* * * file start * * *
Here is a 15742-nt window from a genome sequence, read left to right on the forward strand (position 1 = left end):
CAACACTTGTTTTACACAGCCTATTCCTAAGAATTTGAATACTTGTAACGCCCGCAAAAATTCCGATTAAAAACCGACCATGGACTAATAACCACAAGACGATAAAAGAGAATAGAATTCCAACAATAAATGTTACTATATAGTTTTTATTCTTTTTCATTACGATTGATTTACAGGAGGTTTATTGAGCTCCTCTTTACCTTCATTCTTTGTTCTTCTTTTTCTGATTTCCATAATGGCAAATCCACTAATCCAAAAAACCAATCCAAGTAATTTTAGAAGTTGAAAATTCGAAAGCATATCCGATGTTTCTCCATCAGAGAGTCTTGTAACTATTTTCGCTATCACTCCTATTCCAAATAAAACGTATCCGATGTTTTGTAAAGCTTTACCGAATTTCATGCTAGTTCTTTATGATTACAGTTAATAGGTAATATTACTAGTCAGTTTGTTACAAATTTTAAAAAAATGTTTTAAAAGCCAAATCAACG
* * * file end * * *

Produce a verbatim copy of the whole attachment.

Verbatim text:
Here is a 15742-nt window from a genome sequence, read left to right on the forward strand (position 1 = left end):
CAACACTTGTTTTACACAGCCTATTCCTAAGAATTTGAATACTTGTAACGCCCGCAAAAATTCCGATTAAAAACCGACCATGGACTAATAACCACAAGACGATAAAAGAGAATAGAATTCCAACAATAAATGTTACTATATAGTTTTTATTCTTTTTCATTACGATTGATTTACAGGAGGTTTATTGAGCTCCTCTTTACCTTCATTCTTTGTTCTTCTTTTTCTGATTTCCATAATGGCAAATCCACTAATCCAAAAAACCAATCCAAGTAATTTTAGAAGTTGAAAATTCGAAAGCATATCCGATGTTTCTCCATCAGAGAGTCTTGTAACTATTTTCGCTATCACTCCTATTCCAAATAAAACGTATCCGATGTTTTGTAAAGCTTTACCGAATTTCATGCTAGTTCTTTATGATTACAGTTAATAGGTAATATTACTAGTCAGTTTGTTACAAATTTTAAAAAAATGTTTTAAAAGCCAAATCAACG